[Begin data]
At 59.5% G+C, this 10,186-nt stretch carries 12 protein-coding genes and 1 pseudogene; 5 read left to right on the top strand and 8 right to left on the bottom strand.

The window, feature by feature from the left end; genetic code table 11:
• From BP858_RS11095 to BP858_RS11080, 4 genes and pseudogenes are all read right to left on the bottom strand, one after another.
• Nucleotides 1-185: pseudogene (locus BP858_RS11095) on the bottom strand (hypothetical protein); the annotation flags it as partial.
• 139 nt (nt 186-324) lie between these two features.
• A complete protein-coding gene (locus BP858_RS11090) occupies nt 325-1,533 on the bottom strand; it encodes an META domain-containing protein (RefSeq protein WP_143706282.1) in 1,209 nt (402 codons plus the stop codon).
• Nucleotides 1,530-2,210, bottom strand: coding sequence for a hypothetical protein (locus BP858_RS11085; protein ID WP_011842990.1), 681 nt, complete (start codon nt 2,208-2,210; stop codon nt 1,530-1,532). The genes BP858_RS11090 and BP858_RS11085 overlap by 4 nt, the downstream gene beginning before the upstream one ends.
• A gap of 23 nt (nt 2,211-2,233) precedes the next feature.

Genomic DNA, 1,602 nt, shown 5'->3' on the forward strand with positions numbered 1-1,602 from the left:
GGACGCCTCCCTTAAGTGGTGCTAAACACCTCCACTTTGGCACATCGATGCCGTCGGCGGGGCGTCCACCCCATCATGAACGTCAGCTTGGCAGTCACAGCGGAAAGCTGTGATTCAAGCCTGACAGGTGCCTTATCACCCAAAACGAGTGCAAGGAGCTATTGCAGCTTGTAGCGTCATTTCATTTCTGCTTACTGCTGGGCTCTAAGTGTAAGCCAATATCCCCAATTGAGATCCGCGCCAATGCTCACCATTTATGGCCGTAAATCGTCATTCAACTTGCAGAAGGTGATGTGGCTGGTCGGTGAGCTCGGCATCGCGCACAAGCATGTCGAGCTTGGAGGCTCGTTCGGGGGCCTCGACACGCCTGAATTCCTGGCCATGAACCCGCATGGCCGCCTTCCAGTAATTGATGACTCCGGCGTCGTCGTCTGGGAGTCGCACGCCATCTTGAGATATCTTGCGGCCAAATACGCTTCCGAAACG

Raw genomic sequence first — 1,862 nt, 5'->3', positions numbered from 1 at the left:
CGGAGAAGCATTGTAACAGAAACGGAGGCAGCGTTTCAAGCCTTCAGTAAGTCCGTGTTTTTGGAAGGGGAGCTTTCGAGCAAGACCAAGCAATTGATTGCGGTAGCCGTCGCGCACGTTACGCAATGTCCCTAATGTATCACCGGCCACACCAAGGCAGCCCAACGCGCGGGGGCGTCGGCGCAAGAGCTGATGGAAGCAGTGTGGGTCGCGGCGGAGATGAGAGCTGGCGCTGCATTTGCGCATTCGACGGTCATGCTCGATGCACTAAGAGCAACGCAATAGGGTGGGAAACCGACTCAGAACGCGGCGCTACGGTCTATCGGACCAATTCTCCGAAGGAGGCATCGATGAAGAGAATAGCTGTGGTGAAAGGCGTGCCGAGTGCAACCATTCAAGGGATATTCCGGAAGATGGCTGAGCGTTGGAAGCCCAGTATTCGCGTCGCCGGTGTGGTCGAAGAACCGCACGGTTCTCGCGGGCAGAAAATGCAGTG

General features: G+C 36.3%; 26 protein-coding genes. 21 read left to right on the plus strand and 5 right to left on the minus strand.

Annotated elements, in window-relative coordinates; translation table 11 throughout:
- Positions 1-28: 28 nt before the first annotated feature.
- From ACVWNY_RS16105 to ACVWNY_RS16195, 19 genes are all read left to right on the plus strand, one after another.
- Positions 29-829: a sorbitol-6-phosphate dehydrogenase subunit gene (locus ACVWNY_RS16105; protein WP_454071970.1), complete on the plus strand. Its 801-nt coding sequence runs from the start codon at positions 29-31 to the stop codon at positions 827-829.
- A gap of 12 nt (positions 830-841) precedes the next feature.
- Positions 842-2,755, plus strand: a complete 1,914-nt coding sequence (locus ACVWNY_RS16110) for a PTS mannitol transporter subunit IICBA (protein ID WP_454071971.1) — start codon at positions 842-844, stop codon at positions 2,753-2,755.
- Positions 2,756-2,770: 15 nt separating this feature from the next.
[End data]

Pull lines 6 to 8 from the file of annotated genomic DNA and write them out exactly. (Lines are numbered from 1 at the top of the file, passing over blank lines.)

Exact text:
• A complete protein-coding gene (locus BP858_RS11090) occupies nt 325-1,533 on the bottom strand; it encodes an META domain-containing protein (RefSeq protein WP_143706282.1) in 1,209 nt (402 codons plus the stop codon).
• Nucleotides 1,530-2,210, bottom strand: coding sequence for a hypothetical protein (locus BP858_RS11085; protein ID WP_011842990.1), 681 nt, complete (start codon nt 2,208-2,210; stop codon nt 1,530-1,532). The genes BP858_RS11090 and BP858_RS11085 overlap by 4 nt, the downstream gene beginning before the upstream one ends.
• A gap of 23 nt (nt 2,211-2,233) precedes the next feature.